Let’s get the weird stuff out of the way first: Yes, Adam Sandler is winning awards for his performance in “Uncut Gems,” and yes, the acclaim is deserved. You’ll just have to live with it.
Sandler plays Howard Ratner, a New York jewelry broker whose side hustles are killing him. The hustle is everything with this guy: It’s difficult to see how he actually gets work done.
Howard’s in a disastrous tailspin. Deep in debt over gambling losses, he sees salvation in a chunk of rock, studded with gems, that just arrived in his shop. A prologue, set in an African slave-labor mine, reminds us that these pretty things are born in misery.
If Howard can somehow leverage the potential auction value of the rock to pay off his debts, he’ll be all right. But first he loans the object to NBA star Kevin Garnett — playing himself — who is convinced the rock will give him good luck in the playoffs (the film is set in 2012).
On the personal front, Howard’s wife (Broadway star Idina Menzel, in steely form) holds him in well-deserved contempt, while his brother-in-law (Eric Bogosian) is one of the loan sharks expecting payment.
By the time Howard attends his kids’ school play, it comes as no surprise that he misses most of the show because he tussles with some mob henchmen in the parking lot outside and ends up locked naked in the trunk of his own car. This is Howard.
He’s also got troubles with his mistress, Julia (newcomer Julia Fox, an original presence). Howard gets volcanically jealous when she grows too cozy with The Weeknd (playing himself) at a club. The public meltdown between Howard and Julia is a high point in the movie, or a low point, or perhaps both.
“Uncut Gems” is written and directed by Josh and Benny Safdie, filmmaking brothers whose previous picture, “Good Time,” was similarly hyper. Their style is to follow Howard through his self-destructive paces and never let up. With the help of Daniel Lopatin’s eccentric musical score and Darius Khondji’s virtuoso camerawork, the Safdies take out your nerve endings and play them like a harp.
One of the great talents of the Safdies is to show you New York from the inside. With their films you always feel like you’re getting the worm’s-eye view, an underground tour of where stuff actually happens — whether you want to see it or not. (Martin Scorsese is one of the film’s executive producers, as though to validate the visit to these mean streets.)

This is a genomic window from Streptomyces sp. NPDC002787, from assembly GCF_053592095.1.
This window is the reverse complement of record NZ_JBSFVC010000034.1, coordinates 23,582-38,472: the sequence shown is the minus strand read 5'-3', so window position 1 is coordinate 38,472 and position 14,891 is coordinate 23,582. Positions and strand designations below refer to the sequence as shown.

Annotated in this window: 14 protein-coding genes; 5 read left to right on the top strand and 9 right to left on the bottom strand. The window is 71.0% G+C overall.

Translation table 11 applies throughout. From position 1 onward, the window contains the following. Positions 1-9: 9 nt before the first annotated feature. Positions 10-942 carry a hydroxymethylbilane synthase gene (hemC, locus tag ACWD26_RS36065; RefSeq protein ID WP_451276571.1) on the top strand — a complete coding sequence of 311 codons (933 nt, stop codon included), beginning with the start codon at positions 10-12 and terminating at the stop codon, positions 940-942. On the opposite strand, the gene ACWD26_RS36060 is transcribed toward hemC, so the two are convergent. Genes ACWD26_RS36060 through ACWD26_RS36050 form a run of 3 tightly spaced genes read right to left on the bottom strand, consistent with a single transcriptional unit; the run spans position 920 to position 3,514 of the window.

I can’t quite shake the feeling that the brothers wallow a little too happily in the muck, but they’ve got a splendidly self-deluded protagonist to usher us through the nightmare. Sandler is walking in the footsteps of other desperate hustlers from movie history, and if he doesn’t have the nervy range of someone like Richard Widmark in “Night and the City,” he brings his own sweaty hostility to the role.
Sandler is especially good at showing Howard’s manchild tendencies, suggesting he has never passed the emotional level of a 14-year-old. Even back in his “Saturday Night Live” days, Sandler could shift into full fury at a moment’s notice, to comic effect.
And “Uncut Gems” is a comedy, even with its harrowing style. There’s a kind of … almost … sort of a happy ending, too, if you’re on the Safdies’ dark wavelength. And if you’ve survived the film’s 135 minutes, you probably will be.
“Uncut Gems” (3½ stars)
Adam Sandler is in splendidly desperate form in the black comedy about a New York jeweler attempting a very long shot to get out from under some gambling debts. Filmmakers Josh and Benny Safdie keep their manchild protagonist in constant peril, to nerve-jangling (and yet comic, somehow) effect.
Rating: R, for violence, language
Showing: Alderwood Mall, Everett Stadium, Galaxy Monroe, Marysville, Pacific Place, Thornton Place, Woodinville, Cascade Mall
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